|Title:||P-144/690. Sugar-sweetened beverage consumption and obesity in children's meta-analyses: reaching wrong answers for right questions||Authors:||Nissensohn, Mariela
Fuentes Lugo, Daniel
Serra Majem, Lluís
|UNESCO Clasification:||3206 Ciencias de la nutrición||Keywords:||Sugar-sweetened beverage
|Issue Date:||2017||Journal:||Annals of Nutrition and Metabolism||Conference:||IUNS 21st International Congress of Nutrition Buenos Aires, Argentina, October 15–20, 2017||Abstract:||Background and objectives: Recent studies assert that sugar-containing drinks may play a key role in the etiology of overweight at all ages. However, scientific literature shows contradictory findings. Whether this association is a leading cause or not is a matter of debate. It is also subject to discussion whether the quality/adequacy of studies may influence the outcome. Our aim was to explore the most recent scientific evidence focused on sugar-sweetened beverages (SSB) and child obesity and to further analyze the adequacy of the meta-analyses in terms of their results, with special emphasis in the methodology, clarity and transparence of their procedures. Methods: We selected only meta-analyses of randomized control trial studies on PubMed database and Cochrane Website until January, 2016. Adherence to PRISMA was assessed. Results: Six meta-analyses were included. All of them showed some degree of evidence of heterogeneity in theirs pool estimates. Two of them showed a positive association between SSB and obesity but the other four found no association. The adherence to the PRISMA criteria was higher in two of the meta-analyses that showed opposite conclusions regarding the association or non-association of SSB and obesity in children. Thus, there is no relation between the adherence of the meta-analyses to the PRISMA criteria and the results obtained. Conclusions: The use of meta-analysis as a scientific tool requires further promotion, better refinement and widespread agreement. Available quality-assessment tools have limitations, and many contextual factors beyond the intrinsic characteristics of the reviews may influence their results. Sugary drinks are often blamed as a potential cause of the obesity pandemia, but this possible association requires a broader approach that includes a detailed analysis of the whole diet and lifestyle.||URI:||http://hdl.handle.net/10553/40340||ISSN:||0250-6807||Source:||Annals of Nutrition and Metabolism [ISSN 0250-6807], v. 71 (2), Abstracts Presented as Posters, p. 665-666|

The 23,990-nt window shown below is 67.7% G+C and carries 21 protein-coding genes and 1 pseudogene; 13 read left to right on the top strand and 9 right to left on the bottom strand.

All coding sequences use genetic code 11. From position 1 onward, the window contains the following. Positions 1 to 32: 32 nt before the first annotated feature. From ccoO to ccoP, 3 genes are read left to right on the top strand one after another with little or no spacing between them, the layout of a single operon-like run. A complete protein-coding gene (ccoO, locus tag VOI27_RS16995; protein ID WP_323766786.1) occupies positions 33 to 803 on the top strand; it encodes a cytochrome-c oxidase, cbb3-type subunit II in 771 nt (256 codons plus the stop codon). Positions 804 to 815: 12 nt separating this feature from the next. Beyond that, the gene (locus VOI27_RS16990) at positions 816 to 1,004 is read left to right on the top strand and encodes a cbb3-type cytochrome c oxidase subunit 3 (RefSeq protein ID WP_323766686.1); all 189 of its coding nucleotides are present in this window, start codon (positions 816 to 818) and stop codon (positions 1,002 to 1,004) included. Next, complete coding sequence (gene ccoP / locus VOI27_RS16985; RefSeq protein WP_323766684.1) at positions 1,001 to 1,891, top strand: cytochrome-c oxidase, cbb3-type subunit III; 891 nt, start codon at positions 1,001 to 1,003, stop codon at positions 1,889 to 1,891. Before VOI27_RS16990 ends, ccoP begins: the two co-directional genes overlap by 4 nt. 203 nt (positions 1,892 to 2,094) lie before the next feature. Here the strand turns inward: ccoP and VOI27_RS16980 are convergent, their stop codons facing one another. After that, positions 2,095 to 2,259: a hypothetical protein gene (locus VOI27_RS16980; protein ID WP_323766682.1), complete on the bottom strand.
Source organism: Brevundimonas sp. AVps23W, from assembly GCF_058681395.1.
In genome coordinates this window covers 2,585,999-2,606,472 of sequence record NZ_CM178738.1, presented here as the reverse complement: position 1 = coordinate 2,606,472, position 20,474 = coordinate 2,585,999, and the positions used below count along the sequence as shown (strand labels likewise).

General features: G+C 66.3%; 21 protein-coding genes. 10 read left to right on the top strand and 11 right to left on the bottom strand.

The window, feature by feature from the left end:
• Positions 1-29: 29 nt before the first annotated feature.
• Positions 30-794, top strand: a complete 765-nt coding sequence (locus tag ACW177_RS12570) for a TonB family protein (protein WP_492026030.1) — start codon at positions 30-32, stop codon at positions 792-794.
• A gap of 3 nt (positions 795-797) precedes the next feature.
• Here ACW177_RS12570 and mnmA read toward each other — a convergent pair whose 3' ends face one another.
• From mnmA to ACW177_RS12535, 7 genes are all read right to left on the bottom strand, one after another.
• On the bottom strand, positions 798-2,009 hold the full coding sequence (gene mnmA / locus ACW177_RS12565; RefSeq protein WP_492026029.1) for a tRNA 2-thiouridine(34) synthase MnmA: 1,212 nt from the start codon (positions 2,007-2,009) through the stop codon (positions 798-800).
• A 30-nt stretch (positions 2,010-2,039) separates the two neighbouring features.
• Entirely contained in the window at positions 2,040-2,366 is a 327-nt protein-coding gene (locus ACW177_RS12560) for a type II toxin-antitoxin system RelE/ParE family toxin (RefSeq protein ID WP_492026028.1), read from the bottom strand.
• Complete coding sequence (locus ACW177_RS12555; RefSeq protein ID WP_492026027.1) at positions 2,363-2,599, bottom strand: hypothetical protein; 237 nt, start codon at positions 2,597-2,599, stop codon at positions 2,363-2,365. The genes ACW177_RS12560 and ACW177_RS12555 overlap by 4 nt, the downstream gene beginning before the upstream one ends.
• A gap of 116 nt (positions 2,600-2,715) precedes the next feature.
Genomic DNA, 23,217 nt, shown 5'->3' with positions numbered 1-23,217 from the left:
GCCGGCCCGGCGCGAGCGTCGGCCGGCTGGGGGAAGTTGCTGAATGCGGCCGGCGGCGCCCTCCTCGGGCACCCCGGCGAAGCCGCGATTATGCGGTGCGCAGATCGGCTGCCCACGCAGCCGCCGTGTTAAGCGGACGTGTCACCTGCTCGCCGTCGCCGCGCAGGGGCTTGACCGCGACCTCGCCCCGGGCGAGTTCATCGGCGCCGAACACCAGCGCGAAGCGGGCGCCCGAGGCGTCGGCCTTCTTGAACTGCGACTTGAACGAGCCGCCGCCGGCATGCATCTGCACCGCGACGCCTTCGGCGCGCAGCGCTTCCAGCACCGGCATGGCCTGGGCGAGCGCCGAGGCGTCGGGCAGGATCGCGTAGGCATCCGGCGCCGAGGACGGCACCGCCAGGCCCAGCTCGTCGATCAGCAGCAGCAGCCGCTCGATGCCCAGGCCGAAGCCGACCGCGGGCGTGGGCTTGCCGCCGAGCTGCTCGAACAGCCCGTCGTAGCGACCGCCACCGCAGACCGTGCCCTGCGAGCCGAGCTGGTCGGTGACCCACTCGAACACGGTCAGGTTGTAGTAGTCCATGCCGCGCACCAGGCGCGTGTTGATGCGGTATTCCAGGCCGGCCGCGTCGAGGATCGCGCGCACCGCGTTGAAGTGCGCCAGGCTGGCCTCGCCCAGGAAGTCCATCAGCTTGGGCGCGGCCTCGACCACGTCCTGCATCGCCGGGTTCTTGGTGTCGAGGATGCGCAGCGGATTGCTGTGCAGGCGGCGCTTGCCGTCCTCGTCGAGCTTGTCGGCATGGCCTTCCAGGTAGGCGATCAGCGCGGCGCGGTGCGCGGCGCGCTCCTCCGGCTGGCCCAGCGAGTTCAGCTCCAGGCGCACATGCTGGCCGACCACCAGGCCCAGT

|Appears in Collections:||Póster de congreso|
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